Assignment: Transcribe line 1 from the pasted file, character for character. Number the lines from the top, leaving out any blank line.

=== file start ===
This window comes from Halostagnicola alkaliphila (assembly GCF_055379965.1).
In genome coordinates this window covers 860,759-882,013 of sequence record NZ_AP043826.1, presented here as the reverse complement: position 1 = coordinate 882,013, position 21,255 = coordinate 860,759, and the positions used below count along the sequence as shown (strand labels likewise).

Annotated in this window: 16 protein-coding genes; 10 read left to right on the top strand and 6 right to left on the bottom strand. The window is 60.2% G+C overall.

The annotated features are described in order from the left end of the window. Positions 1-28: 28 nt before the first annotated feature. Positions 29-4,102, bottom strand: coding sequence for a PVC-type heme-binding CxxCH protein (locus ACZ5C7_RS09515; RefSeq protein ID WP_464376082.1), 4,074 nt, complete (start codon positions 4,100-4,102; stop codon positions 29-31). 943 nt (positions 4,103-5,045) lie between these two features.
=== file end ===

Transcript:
This window comes from Halostagnicola alkaliphila (assembly GCF_055379965.1).